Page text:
Atherosclerosis involves the degeneration and hardening of the walls of the arteries and sometimes the valves of the heart, related especially to the thickening of the innermost coat of the blood vessels. Fatty and other substances collect in the inner lining of the arteries to form atheromatous plaques gradually obstructing the flow of blood. Arteriosclerosis, is defined as the thickening and loss of elasticity of the coats of the arteries, with inflammatory changes resulting from fibrous and mineral deposits in the middle layer of the artery wall. We know that diet and medication have been used with some success to defeat these samples of the “diseases of aging” (Miller, Keane, 1972).

Immune System

For some, it is their worst nightmare when their autoimmune system goes out of wack. Macromolecules of the body’s cells might alter just enough to not be recognized as “self” and consequently be targeted for attack by the immune system. Rather than beating up the immune system itself to avoid this attack, it would be preferable to provide phytonutrients, such as the Superior Herb Ganoderma Lucidum, to enhance the health of the macromolecules to both resist attack by the immune system and resist those changes that deviate from the norm. It is proposed that a decline in suppressor T cells is also possible in this aging process.

The body’s immune system not only resists viruses, bacteria and other uni- and multicellular organisms, the immunity process also removes worn-out or damaged body cells, destroys abnormal or mutant cells which develop. One way people describe this process is the removal of toxins that would otherwise damage or stress the body. It is referred to as immune surveillance (Vander, Sherman, Luciano, 1980).

Viruses and Bacteria

When we know the enemy, we can strategize on strengthening our immune system. Bacteria may release enzymes which break down cell membranes and organelles. Bacterial toxins interrupt the functioning of organs and tissues. Our strategy needs to address these issues. The cell walls need strengthening through optimum nutrition. Toxins need flushing out of the system. Ganoderma Lucidum’s over 200 nutrients is your head-start in accomplishing this feat.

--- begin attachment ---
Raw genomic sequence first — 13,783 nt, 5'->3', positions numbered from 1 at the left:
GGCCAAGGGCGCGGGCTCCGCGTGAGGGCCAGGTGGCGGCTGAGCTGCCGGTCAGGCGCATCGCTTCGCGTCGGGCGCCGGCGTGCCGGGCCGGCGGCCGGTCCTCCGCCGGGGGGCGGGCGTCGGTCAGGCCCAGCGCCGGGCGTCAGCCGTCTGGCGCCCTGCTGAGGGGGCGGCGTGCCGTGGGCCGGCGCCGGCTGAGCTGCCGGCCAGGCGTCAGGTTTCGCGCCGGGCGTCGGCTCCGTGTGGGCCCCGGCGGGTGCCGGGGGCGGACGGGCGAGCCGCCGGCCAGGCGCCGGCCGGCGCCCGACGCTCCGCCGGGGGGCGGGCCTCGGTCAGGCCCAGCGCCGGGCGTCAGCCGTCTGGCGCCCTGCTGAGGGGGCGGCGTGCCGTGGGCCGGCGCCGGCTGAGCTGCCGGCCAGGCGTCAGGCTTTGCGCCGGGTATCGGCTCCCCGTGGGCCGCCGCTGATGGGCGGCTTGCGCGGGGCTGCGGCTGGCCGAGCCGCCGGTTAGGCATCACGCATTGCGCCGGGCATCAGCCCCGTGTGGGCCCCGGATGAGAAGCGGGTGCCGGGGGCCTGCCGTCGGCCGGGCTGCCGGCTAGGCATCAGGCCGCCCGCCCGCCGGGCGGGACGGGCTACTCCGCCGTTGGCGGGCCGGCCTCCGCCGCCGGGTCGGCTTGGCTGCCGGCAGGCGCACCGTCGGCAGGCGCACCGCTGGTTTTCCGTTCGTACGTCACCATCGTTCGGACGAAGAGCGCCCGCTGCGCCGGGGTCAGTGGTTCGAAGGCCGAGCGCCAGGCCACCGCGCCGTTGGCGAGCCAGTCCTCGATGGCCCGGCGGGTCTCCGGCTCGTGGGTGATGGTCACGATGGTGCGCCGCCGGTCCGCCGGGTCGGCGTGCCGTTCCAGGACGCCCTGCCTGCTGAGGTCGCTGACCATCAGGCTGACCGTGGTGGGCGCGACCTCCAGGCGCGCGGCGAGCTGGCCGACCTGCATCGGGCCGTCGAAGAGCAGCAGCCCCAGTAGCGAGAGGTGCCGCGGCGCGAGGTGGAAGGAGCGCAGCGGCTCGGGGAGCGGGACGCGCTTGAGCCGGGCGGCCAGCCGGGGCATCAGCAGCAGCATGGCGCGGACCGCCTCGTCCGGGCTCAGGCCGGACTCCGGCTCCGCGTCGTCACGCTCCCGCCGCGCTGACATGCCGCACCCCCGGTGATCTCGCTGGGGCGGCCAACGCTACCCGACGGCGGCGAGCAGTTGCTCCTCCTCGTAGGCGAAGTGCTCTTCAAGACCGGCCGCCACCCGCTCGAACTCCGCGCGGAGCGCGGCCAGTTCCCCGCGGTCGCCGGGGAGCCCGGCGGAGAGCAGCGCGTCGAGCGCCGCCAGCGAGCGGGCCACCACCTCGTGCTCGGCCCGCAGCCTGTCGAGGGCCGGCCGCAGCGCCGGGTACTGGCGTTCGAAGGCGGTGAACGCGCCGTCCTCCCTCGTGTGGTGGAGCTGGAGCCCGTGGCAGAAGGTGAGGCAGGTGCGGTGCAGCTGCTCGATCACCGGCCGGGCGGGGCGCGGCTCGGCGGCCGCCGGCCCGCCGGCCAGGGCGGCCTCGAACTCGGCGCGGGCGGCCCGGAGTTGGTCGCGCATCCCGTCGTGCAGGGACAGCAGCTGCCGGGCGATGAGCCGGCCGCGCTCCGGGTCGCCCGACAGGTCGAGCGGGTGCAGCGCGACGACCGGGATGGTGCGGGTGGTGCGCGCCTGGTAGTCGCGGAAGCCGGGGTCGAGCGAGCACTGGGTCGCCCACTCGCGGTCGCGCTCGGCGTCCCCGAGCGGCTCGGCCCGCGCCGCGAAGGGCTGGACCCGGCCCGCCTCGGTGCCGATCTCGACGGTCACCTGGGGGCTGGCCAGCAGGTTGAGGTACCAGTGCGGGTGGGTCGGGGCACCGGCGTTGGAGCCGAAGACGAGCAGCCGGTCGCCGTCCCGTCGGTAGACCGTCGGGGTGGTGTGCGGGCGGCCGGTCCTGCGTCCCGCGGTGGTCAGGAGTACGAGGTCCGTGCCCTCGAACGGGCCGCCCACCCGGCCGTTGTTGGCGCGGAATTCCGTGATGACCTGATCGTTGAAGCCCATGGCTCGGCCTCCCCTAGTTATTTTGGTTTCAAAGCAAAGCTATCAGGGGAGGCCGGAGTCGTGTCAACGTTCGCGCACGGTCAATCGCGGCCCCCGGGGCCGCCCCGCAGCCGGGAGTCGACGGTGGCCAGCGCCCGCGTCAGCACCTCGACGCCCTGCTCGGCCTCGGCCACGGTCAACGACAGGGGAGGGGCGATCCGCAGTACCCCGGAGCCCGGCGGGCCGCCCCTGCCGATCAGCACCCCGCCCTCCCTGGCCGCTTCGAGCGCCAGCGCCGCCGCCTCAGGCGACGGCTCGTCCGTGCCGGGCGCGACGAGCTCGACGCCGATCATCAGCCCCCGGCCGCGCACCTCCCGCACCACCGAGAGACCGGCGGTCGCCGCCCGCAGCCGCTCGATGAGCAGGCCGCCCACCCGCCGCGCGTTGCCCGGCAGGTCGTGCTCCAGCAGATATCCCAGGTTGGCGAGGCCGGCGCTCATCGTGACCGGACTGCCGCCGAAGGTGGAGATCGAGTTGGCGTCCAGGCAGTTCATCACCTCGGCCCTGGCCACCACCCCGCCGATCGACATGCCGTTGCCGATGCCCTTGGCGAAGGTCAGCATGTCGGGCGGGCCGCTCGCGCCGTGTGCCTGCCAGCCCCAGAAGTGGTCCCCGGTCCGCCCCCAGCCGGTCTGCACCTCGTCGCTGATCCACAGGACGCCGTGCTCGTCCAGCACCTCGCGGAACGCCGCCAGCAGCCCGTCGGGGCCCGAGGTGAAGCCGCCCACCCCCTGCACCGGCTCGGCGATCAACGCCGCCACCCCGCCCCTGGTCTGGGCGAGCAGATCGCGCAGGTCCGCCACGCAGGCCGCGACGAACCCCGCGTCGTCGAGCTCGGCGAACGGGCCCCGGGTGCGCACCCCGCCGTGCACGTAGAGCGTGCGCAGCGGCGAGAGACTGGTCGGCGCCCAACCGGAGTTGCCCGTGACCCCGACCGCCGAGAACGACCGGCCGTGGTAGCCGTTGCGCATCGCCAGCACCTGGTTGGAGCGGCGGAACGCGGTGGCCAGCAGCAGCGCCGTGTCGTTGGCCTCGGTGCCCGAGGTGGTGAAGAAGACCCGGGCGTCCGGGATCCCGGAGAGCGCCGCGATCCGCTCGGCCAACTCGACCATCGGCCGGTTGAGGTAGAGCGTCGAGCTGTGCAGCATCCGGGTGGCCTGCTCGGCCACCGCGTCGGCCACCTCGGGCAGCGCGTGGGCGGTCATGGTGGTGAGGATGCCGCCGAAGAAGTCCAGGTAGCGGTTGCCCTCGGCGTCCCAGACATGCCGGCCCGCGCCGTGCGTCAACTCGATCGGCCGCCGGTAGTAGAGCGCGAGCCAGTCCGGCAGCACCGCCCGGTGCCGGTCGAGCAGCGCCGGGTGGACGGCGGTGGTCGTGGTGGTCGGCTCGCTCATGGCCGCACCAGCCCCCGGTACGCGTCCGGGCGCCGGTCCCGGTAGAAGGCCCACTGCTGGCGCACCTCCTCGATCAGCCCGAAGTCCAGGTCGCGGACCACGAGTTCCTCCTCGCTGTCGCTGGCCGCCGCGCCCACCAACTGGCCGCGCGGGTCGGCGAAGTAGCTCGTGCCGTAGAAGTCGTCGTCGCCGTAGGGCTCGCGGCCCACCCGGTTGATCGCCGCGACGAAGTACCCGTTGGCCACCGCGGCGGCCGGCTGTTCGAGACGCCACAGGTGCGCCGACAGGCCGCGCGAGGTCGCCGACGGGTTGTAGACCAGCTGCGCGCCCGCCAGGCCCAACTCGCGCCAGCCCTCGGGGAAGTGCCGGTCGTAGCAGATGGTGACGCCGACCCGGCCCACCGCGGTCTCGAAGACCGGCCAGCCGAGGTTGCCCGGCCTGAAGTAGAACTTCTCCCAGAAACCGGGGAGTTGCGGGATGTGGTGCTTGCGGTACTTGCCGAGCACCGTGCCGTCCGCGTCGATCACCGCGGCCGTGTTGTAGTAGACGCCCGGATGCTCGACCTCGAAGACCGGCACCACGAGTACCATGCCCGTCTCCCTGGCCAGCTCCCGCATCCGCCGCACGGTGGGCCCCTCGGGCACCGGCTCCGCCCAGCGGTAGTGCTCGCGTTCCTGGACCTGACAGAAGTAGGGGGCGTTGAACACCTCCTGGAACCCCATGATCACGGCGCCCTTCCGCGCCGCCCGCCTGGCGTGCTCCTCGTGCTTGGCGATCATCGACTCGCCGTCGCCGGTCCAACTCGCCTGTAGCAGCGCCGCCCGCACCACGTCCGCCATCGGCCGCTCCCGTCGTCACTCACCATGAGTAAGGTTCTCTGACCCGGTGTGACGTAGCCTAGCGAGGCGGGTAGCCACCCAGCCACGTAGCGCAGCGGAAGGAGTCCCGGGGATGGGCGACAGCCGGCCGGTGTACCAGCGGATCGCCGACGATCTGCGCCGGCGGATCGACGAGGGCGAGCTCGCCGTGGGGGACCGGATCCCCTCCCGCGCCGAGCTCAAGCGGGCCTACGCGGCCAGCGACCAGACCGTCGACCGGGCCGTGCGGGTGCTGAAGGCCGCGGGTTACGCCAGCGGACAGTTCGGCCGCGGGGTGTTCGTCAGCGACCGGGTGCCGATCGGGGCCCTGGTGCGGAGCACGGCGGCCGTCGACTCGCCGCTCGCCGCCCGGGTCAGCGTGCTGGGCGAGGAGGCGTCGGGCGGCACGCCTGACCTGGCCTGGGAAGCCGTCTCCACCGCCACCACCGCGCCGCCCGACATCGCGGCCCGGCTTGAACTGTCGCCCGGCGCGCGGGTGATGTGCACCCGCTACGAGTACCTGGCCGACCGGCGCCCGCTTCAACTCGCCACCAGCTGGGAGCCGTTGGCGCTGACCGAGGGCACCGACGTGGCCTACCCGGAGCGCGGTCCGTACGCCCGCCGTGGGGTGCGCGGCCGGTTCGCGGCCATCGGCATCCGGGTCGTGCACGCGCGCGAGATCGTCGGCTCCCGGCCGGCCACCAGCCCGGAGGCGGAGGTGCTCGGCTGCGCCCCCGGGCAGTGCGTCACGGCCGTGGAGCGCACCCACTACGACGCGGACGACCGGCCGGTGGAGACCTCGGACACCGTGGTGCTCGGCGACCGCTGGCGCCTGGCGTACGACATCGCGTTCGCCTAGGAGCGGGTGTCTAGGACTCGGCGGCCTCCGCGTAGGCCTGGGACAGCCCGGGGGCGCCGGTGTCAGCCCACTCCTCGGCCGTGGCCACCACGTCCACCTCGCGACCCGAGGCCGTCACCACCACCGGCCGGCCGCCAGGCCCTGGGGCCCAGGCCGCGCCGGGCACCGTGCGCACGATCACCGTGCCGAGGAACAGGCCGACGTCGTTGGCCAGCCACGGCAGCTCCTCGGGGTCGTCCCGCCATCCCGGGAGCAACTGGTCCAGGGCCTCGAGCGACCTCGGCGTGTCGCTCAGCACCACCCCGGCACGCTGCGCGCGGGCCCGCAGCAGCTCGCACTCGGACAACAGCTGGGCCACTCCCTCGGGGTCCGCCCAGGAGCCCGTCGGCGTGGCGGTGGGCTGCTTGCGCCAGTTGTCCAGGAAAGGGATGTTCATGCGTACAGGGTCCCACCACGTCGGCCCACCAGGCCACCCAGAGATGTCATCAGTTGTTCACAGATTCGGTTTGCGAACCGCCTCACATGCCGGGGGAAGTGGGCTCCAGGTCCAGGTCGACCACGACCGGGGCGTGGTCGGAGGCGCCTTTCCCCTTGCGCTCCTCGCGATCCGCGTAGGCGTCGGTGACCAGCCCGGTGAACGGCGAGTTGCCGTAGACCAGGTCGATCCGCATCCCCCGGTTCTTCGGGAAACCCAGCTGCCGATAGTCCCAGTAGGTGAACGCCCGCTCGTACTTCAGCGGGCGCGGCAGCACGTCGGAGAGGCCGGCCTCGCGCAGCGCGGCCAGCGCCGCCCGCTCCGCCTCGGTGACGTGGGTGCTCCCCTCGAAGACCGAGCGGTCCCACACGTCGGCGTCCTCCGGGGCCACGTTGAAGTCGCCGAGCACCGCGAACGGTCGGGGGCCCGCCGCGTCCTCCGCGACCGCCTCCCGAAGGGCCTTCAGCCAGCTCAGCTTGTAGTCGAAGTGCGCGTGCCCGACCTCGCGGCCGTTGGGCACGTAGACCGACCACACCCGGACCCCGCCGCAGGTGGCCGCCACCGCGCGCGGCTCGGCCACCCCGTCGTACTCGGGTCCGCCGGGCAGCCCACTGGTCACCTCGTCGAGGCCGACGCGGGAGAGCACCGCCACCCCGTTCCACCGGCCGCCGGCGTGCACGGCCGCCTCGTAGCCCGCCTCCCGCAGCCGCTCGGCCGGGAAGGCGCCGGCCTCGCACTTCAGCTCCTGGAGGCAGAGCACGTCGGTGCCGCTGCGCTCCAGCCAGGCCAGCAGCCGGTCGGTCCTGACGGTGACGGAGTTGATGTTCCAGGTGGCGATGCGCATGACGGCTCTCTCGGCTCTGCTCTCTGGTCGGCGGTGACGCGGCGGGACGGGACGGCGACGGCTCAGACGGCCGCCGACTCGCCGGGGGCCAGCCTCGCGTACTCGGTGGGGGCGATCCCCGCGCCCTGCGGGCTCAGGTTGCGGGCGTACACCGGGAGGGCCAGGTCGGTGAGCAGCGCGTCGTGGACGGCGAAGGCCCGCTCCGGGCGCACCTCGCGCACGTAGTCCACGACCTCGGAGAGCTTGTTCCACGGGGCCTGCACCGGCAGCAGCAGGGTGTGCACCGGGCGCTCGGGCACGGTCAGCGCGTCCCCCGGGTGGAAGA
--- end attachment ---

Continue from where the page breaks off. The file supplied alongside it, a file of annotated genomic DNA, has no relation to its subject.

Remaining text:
Viruses are a most intriguing challenge as some viruses multiply rapidly within the cell depleting it of substances required to survive or by directing the cell to produce toxins. When they have finished trashing their residences, the viruses move on to other healthy cells and begin again. Yet another type of virus replicates so slowly within the cell the viral nucleic acid tends to partner with the cell’s DNA molecules–what a recipe for confusion for our defense system! Many human diseases are autoimmune as the antibodies and sensitized T cells perceive their duty to attack. Nutritional supplementation to boost the health of cellular walls to resist the entrance of these slow viruses makes more sense than destroying a healthy immune system because it is “overactive”. It is also postulated that some viruses convert healthy cells into cancer cells — another reason for a healthy lifestyle of proper rest, exercise, diet and nutrient supplementation.

Inflammatory Response

Our first line of defence is the skin. Apart from resisting external microbes from entering the body, the skin has sweat, sebaceous and lacrymal glands secrete chemical substances which are toxic to certain bacteria.